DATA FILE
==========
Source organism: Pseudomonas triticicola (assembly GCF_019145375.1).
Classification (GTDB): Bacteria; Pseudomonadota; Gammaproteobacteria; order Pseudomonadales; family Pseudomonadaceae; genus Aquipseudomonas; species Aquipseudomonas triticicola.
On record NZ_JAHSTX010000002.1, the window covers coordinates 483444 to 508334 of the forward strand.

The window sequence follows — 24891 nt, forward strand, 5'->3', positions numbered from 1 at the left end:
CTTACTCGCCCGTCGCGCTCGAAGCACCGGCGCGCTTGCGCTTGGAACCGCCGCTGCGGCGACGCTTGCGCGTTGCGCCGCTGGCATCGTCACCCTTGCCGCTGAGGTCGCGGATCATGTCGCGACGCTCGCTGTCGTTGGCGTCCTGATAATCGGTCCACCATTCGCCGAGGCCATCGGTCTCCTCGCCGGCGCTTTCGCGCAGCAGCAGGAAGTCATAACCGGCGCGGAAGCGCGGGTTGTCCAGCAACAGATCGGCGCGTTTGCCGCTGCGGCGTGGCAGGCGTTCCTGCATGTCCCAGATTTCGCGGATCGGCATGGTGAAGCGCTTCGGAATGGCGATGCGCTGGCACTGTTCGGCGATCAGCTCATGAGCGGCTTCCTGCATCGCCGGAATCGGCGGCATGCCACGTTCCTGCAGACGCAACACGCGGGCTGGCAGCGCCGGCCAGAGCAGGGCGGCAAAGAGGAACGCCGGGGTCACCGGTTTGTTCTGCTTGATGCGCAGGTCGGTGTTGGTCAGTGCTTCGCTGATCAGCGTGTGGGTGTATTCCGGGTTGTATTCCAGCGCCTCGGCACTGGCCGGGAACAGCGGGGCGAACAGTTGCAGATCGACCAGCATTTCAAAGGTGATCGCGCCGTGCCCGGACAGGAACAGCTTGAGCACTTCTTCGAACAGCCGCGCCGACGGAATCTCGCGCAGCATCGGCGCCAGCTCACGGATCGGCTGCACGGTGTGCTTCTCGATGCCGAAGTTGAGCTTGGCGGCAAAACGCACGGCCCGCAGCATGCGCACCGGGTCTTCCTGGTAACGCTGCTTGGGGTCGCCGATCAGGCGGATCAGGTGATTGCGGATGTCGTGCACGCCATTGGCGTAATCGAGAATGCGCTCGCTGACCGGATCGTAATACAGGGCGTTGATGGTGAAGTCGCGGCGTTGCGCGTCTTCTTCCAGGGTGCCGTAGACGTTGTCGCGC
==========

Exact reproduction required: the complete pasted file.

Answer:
Source organism: Pseudomonas triticicola (assembly GCF_019145375.1).
Classification (GTDB): Bacteria; Pseudomonadota; Gammaproteobacteria; order Pseudomonadales; family Pseudomonadaceae; genus Aquipseudomonas; species Aquipseudomonas triticicola.
On record NZ_JAHSTX010000002.1, the window covers coordinates 483444 to 508334 of the forward strand.

The window sequence follows — 24891 nt, forward strand, 5'->3', positions numbered from 1 at the left end:
CTTACTCGCCCGTCGCGCTCGAAGCACCGGCGCGCTTGCGCTTGGAACCGCCGCTGCGGCGACGCTTGCGCGTTGCGCCGCTGGCATCGTCACCCTTGCCGCTGAGGTCGCGGATCATGTCGCGACGCTCGCTGTCGTTGGCGTCCTGATAATCGGTCCACCATTCGCCGAGGCCATCGGTCTCCTCGCCGGCGCTTTCGCGCAGCAGCAGGAAGTCATAACCGGCGCGGAAGCGCGGGTTGTCCAGCAACAGATCGGCGCGTTTGCCGCTGCGGCGTGGCAGGCGTTCCTGCATGTCCCAGATTTCGCGGATCGGCATGGTGAAGCGCTTCGGAATGGCGATGCGCTGGCACTGTTCGGCGATCAGCTCATGAGCGGCTTCCTGCATCGCCGGAATCGGCGGCATGCCACGTTCCTGCAGACGCAACACGCGGGCTGGCAGCGCCGGCCAGAGCAGGGCGGCAAAGAGGAACGCCGGGGTCACCGGTTTGTTCTGCTTGATGCGCAGGTCGGTGTTGGTCAGTGCTTCGCTGATCAGCGTGTGGGTGTATTCCGGGTTGTATTCCAGCGCCTCGGCACTGGCCGGGAACAGCGGGGCGAACAGTTGCAGATCGACCAGCATTTCAAAGGTGATCGCGCCGTGCCCGGACAGGAACAGCTTGAGCACTTCTTCGAACAGCCGCGCCGACGGAATCTCGCGCAGCATCGGCGCCAGCTCACGGATCGGCTGCACGGTGTGCTTCTCGATGCCGAAGTTGAGCTTGGCGGCAAAACGCACGGCCCGCAGCATGCGCACCGGGTCTTCCTGGTAACGCTGCTTGGGGTCGCCGATCAGGCGGATCAGGTGATTGCGGATGTCGTGCACGCCATTGGCGTAATCGAGAATGCGCTCGCTGACCGGATCGTAATACAGGGCGTTGATGGTGAAGTCGCGGCGTTGCGCGTCTTCTTCCAGGGTGCCGTAGACGTTGTCGCGC